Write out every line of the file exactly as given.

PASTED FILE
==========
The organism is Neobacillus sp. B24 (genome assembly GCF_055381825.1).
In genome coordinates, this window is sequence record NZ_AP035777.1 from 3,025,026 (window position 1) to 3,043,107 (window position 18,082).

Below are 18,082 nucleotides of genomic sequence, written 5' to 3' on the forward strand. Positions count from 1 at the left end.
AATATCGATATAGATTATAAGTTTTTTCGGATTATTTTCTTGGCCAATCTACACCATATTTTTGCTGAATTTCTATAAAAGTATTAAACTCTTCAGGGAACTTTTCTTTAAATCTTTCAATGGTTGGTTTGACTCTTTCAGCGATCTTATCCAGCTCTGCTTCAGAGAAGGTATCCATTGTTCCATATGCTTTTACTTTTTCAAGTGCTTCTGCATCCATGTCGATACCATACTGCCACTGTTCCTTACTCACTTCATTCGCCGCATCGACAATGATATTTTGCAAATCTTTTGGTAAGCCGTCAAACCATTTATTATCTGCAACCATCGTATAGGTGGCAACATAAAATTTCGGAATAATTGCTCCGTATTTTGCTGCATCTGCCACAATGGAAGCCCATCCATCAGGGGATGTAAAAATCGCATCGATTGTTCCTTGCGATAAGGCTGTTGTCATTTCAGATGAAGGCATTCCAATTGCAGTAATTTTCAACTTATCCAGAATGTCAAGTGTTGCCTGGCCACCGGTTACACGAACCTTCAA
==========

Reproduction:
The organism is Neobacillus sp. B24 (genome assembly GCF_055381825.1).
In genome coordinates, this window is sequence record NZ_AP035777.1 from 3,025,026 (window position 1) to 3,043,107 (window position 18,082).

Below are 18,082 nucleotides of genomic sequence, written 5' to 3' on the forward strand. Positions count from 1 at the left end.
AATATCGATATAGATTATAAGTTTTTTCGGATTATTTTCTTGGCCAATCTACACCATATTTTTGCTGAATTTCTATAAAAGTATTAAACTCTTCAGGGAACTTTTCTTTAAATCTTTCAATGGTTGGTTTGACTCTTTCAGCGATCTTATCCAGCTCTGCTTCAGAGAAGGTATCCATTGTTCCATATGCTTTTACTTTTTCAAGTGCTTCTGCATCCATGTCGATACCATACTGCCACTGTTCCTTACTCACTTCATTCGCCGCATCGACAATGATATTTTGCAAATCTTTTGGTAAGCCGTCAAACCATTTATTATCTGCAACCATCGTATAGGTGGCAACATAAAATTTCGGAATAATTGCTCCGTATTTTGCTGCATCTGCCACAATGGAAGCCCATCCATCAGGGGATGTAAAAATCGCATCGATTGTTCCTTGCGATAAGGCTGTTGTCATTTCAGATGAAGGCATTCCAATTGCAGTAATTTTCAACTTATCCAGAATGTCAAGTGTTGCCTGGCCACCGGTTACACGAACCTTCAA